“There are some good patients who have had a bad outcome and need to be corrected, and that's one thing. But typically patients who are continually complaining about other providers… are indicative of somebody who is not going to be happy with you,” he says.
Another potential clue that someone is going to be more trouble than they’re worth: scheduling is nearly impossible. If they never seem to be available, ask to come in after hours and complain about the time it’ll take them to come in for a consult, it raises the red “diva” flag and could mean more trouble down the road, according to Thiersch.
Chances are that patients who are rude to the desk staff, demanding and are continually questioning pricing and a doctor’s worth will also wreak havoc in the practice.
“A lot of this seems self-evident, but it’s much, much easier for me to say it than for me to actually pick it up in practice because many of these patients are going to be very nice, very personable,” he says. “You really need to learn to take your time and have your staff take their time in the consult, to look deeper than just what’s going on on the outside.”
Just Say No
It’s easier for a physician to end a potential doctor-patient relationship before it actually becomes one.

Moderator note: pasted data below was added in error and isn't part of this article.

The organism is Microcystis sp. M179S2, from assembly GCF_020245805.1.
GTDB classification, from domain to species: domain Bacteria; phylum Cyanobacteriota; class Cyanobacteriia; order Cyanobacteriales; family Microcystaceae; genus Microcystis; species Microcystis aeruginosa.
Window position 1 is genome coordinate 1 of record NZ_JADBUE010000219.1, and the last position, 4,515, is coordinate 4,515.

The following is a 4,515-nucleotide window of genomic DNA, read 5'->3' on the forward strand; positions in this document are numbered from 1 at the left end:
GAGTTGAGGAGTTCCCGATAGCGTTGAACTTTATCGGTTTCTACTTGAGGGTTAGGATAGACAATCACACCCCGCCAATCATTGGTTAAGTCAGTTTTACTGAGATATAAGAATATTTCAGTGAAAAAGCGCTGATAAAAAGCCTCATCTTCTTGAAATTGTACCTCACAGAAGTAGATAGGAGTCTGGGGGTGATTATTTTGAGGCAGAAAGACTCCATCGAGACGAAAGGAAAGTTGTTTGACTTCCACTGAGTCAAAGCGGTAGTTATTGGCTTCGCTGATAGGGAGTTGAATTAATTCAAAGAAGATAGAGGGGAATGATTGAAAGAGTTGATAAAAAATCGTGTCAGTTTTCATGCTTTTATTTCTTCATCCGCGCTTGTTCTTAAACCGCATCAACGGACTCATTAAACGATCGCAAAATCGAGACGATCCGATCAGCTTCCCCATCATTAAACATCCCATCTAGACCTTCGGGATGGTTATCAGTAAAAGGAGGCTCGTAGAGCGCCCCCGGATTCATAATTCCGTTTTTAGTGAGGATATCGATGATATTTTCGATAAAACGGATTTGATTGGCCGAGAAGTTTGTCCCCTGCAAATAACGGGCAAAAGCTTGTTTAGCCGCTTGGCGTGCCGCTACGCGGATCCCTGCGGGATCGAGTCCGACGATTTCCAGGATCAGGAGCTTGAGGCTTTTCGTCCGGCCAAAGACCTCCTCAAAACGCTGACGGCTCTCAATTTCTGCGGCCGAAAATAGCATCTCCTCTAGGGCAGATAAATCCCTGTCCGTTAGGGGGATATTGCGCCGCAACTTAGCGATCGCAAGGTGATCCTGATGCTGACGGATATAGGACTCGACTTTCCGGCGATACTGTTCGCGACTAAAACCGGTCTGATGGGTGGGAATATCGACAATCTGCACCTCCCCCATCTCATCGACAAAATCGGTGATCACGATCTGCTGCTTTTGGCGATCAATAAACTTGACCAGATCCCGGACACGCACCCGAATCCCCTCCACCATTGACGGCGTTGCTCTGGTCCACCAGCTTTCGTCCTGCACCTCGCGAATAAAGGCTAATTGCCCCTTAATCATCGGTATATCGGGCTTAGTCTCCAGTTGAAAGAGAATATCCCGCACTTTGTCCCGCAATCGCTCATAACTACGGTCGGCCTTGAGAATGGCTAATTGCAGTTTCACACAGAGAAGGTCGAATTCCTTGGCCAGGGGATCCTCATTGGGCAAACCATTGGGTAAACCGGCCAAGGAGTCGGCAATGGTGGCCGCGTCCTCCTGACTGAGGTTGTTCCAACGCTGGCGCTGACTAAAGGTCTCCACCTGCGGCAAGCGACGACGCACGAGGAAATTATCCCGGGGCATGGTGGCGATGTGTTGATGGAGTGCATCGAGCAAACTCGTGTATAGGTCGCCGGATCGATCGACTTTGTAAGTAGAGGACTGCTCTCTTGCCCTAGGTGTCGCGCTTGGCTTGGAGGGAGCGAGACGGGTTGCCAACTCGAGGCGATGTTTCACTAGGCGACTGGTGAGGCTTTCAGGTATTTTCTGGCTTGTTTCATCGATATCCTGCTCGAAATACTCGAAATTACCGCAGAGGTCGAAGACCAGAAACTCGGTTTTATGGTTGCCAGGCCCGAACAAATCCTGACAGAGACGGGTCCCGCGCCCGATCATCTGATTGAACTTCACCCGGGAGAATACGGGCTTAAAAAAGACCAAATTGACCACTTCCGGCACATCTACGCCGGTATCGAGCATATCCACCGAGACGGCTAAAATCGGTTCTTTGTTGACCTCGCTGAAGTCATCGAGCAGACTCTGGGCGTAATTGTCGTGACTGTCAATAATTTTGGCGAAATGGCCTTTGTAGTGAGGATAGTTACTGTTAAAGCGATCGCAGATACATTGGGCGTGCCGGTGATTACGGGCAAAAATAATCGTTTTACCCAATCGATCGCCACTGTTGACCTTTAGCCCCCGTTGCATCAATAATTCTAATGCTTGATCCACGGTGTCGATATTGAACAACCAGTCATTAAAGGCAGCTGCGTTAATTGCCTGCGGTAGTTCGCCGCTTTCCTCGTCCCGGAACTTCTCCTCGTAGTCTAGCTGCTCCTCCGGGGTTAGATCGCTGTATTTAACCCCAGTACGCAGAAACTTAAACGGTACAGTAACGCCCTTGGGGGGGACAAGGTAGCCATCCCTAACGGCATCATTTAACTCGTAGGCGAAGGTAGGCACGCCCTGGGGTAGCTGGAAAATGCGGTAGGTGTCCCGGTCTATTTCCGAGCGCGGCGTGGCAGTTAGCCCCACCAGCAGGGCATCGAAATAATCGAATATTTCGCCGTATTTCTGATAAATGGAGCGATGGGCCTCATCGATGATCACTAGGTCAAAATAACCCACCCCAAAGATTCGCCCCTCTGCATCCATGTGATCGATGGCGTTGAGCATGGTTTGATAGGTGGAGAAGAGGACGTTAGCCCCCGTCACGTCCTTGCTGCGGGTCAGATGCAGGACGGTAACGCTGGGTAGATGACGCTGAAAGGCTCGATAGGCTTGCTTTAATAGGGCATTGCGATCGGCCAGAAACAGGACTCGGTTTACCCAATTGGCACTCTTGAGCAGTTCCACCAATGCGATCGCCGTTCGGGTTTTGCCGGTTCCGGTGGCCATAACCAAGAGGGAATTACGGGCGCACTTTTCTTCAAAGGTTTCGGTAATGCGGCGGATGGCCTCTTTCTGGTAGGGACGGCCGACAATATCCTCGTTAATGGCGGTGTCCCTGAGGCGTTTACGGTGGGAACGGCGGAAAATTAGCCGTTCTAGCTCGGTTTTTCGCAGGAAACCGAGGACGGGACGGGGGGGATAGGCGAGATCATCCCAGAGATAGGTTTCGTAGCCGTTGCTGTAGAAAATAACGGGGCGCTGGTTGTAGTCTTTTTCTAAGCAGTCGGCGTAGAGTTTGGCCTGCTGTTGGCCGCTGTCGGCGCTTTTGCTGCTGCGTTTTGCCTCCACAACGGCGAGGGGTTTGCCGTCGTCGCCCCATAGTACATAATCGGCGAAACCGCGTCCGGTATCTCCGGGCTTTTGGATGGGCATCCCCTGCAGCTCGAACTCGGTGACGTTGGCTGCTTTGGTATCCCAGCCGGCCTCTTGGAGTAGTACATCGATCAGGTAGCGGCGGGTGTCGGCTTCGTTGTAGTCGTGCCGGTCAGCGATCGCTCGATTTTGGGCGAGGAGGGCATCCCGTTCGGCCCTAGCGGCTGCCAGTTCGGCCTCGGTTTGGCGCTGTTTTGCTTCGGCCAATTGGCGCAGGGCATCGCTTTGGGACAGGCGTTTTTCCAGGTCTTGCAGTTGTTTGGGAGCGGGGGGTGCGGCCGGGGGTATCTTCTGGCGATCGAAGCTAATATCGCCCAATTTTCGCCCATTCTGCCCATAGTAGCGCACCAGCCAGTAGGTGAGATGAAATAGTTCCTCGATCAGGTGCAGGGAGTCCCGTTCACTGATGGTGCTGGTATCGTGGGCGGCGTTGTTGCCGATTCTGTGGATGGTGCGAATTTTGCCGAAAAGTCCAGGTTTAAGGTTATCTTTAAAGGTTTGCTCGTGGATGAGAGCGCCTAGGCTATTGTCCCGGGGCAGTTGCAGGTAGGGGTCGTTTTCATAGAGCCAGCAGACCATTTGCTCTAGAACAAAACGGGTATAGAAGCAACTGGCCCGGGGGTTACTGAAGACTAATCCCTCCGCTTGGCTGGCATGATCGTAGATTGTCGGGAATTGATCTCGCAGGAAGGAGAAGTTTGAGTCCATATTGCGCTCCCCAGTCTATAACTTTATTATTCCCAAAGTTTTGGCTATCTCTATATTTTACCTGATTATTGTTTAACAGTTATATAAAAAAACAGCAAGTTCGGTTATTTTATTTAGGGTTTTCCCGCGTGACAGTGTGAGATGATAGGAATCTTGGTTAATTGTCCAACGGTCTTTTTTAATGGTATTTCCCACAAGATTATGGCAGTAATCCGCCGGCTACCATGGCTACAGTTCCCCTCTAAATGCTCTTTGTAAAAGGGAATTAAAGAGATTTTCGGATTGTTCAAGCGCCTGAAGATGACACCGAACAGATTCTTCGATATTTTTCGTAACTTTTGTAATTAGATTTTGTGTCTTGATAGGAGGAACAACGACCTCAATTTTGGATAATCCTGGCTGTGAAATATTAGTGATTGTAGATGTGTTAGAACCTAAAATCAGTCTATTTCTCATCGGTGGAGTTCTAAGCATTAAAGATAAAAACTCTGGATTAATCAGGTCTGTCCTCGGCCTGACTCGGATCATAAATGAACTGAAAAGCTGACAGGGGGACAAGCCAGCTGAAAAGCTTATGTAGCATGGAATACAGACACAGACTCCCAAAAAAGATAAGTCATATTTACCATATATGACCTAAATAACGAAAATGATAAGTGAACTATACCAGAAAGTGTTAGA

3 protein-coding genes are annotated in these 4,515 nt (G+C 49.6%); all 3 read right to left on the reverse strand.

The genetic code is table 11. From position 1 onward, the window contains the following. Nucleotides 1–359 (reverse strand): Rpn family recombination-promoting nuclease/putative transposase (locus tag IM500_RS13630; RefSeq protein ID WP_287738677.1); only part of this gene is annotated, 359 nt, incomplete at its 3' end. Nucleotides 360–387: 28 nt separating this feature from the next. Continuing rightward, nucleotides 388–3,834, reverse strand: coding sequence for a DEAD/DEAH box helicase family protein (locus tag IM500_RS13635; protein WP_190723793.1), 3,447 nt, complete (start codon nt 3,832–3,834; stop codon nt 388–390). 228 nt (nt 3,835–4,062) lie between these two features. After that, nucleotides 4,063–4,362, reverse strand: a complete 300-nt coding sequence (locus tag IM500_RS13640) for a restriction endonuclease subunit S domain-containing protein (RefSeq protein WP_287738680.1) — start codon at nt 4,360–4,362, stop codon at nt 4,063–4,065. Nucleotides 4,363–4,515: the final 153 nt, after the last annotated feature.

“During the consultation process, you haven’t really established a true physician-patient relationship, so you don’t necessarily need to abide by state laws regarding discharging a patient,” Thiersch says. “If you’ve actually treated a patient and need to discharge them, there are requirements that states have regarding discharging patients, including whether you have to give them a referral.”
Doctors should send a firm but polite message if they’re going to tell patients they won’t treat them. Thiersch says one approach is for the doctor to say he doesn’t feel qualified or isn’t the best provider to give a person the result he or she is looking for and offer a referral to someone else. Another option is for the doctor to say he doesn’t agree with what the patient wants and doesn’t think it’s in the patient’s best interest.
“The last thing you want to do with patients like this is get into a back and forth with them, because you just can’t win with a patient like that,” he says.
What About Backlash?
Thiersch says doctors worry that turning away potential patients will result in bad reviews.
“My response to that is, with these patients, the chances of getting a bad review are increased no matter what. But you’d rather have a bad review where you can say I didn’t treat this patient, as opposed to saying I treated them and then they complained about my work,” he says.
Regardless of whether a doctor has treated a person, it’s important to protect the person’s privacy, Thiersch says.
Things get stickier when discharging established patients. There are rules about what to do with medical records and more.
“You can’t abandon patients in the middle of treatment, so there are certain obligations that you need to know before you actually discharge a patient. If you don’t want to get an attorney to tell you that, you should be able to find that [information] relatively easily through your state medical board,” he says.